There were more mortgage defaults in the first quarter of 2023 alone than in all of 2022, government data indicates.
The information request was made on June 20 by NDP MP Jenny Kwan of East Vancouver, who asked how many insured mortgages defaulted since 2017, what the value of arrears were, how many times CMHC repaid banks on borrowers’ behalves, and how much it cost the Crown corporation. Ms. Kwan also asked if the frequency of defaults rose or fell relative to the central bank’s interest rate increases.
Of the mortgage defaults, CMHC only had to repay banks on 253 mortgages in the first quarter of the year, compared with 1,210 in all of 2022. The total amount of mortgage defaults was $36,472,813.80 in the first quarter, falling just shy of the $37,991,411.30 in all of last year.
Alberta had 987 defaults in the first quarter, surpassing the 962 mortgage arrears in 2022, followed by 518 in Quebec during the first three months of the year compared with 459 last year.
There were 361 arrears in Ontario during the January to March period, and 310 all of last year. Saskatchewan, where the population is over 1 million, had 377 arrears in the first quarter, but that falls short of the 411 in all of last year.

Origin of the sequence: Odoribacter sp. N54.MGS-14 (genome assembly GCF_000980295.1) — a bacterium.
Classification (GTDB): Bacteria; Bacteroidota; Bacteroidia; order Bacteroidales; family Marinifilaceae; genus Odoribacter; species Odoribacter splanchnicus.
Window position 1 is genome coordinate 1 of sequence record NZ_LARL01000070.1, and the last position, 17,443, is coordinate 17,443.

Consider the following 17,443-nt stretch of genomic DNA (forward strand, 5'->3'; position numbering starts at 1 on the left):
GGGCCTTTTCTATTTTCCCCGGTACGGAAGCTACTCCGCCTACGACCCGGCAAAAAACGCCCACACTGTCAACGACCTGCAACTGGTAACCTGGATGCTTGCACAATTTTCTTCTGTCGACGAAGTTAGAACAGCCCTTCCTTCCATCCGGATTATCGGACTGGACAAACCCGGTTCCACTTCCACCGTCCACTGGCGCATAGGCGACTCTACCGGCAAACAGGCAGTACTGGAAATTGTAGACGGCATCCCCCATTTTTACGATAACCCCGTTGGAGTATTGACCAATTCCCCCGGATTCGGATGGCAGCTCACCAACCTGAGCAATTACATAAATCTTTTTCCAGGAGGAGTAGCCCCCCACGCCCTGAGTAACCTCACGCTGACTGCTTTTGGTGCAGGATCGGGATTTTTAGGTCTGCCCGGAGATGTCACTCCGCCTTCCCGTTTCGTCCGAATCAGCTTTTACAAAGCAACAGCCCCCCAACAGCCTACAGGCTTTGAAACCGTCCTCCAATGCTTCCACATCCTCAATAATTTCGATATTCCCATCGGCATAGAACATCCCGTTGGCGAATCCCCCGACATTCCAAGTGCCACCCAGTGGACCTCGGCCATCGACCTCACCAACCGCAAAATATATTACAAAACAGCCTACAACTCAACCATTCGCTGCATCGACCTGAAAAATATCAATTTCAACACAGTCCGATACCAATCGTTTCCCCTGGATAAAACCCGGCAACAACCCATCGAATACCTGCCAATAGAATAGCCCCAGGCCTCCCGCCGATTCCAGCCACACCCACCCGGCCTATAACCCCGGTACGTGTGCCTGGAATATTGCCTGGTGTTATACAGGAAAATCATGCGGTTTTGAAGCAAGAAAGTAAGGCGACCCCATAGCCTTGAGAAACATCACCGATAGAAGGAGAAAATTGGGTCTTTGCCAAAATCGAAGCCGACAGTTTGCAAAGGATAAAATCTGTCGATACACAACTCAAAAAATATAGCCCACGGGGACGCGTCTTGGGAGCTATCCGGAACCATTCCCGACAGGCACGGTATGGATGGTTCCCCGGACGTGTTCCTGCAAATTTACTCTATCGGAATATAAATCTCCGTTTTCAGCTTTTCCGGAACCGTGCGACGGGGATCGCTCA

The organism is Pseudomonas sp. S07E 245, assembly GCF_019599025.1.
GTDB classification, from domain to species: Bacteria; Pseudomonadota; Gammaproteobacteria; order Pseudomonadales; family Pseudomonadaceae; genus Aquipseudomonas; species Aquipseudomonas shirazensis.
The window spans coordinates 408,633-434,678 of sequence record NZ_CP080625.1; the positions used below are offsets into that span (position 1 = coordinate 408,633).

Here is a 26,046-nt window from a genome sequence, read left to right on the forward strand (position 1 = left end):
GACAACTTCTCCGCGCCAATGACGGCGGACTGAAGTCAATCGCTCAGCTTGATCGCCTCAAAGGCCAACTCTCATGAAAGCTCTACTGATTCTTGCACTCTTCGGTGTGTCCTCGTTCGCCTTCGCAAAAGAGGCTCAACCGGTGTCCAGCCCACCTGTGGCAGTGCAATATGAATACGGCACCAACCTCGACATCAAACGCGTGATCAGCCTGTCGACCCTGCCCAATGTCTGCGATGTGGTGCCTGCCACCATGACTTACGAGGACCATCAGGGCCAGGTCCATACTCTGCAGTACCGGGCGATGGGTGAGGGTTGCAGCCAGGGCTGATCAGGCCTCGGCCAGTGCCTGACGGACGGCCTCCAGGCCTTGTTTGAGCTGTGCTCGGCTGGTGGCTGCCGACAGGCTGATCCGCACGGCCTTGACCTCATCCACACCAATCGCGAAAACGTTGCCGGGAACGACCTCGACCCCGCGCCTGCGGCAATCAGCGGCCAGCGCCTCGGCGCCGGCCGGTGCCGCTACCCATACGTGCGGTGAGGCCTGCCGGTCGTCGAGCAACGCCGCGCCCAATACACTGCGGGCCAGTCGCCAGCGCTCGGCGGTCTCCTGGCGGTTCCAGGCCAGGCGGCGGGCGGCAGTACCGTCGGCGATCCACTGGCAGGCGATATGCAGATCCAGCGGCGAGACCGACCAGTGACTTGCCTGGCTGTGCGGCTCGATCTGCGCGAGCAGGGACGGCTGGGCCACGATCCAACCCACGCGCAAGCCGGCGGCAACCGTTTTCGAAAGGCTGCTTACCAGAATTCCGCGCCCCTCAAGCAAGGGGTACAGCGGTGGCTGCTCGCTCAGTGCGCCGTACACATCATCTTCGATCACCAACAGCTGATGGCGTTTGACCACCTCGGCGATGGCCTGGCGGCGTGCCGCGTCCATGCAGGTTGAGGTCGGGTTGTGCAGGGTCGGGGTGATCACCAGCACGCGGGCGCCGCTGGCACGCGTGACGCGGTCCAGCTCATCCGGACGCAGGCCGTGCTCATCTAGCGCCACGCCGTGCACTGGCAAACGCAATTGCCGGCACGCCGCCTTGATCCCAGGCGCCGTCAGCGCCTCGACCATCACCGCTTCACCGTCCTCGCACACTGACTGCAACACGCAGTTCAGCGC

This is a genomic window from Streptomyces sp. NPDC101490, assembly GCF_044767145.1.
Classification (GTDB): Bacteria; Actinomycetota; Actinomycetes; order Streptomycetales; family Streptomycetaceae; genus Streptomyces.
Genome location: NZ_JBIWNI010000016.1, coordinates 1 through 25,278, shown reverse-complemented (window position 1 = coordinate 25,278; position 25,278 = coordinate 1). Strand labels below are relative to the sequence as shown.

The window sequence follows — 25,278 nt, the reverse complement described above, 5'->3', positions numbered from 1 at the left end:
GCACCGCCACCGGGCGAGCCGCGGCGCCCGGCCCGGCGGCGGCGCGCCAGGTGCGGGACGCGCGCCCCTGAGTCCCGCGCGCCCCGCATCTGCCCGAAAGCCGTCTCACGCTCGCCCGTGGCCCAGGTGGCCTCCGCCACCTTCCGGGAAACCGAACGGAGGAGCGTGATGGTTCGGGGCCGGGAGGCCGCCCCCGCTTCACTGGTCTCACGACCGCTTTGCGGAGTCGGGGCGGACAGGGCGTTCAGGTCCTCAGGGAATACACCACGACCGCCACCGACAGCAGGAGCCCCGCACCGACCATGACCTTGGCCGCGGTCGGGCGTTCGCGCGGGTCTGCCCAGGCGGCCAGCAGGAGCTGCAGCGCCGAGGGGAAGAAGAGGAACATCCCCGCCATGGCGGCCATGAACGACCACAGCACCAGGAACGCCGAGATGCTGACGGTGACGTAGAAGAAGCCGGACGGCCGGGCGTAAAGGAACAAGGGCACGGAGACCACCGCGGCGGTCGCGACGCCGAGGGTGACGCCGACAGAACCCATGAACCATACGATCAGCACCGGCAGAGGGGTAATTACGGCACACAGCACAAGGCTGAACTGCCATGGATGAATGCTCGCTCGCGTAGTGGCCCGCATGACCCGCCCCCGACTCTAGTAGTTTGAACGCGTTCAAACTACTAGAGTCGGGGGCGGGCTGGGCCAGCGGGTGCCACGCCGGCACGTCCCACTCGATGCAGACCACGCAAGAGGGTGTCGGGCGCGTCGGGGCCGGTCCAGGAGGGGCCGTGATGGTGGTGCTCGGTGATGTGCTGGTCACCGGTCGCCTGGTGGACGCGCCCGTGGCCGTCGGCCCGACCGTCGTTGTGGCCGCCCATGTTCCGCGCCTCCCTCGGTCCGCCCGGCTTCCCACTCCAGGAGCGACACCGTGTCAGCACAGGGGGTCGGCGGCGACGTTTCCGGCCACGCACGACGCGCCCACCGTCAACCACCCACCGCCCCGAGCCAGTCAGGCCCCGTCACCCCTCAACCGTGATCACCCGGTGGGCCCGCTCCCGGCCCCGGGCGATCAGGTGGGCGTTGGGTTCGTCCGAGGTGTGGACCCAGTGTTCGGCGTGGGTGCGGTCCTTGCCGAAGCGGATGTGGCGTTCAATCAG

The Bank of Canada (BoC) has raised its overnight lending rate 10 times, or by 475 basis points, since March 2022 to bring it to 5 percent, while the Consumer Price Index increased to 4 percent in August.
“You’ve got a bigger shock factor happening,” Pekoe Mortgages owner Daniel Johanis said. “The second thing is people were paying a lot more money for their homes just a couple of years ago than they were in 2018.”
Ron Butler, owner of Butler Mortgage in Toronto, noted that a growing number of Canadian households are spending at least half of their monthly net income on mortgage payments.
But Mr. Butler doesn’t believe the growing number of buyers on the precipice will disrupt the mortgage market.
Still, the BoC says the average payment increase in 2024 will be 14 to 25 percent higher than it was before the central bank began its aggressive quantitative tightening regime in early 2022. Borrowers who were on variable-rate mortgages have already seen their payments surge by 49 percent.
Borrowers with fixed monthly payments on their variable rate mortgages will see increases of 44 percent by 2026 as they’re due for renewal. Many of these borrowers are believed to have only been making interest rather than principal payments.
In the summer of 2020, about 32 percent of mortgages had amortizations longer than 25 years, but as of last quarter that figure grew to 46 percent.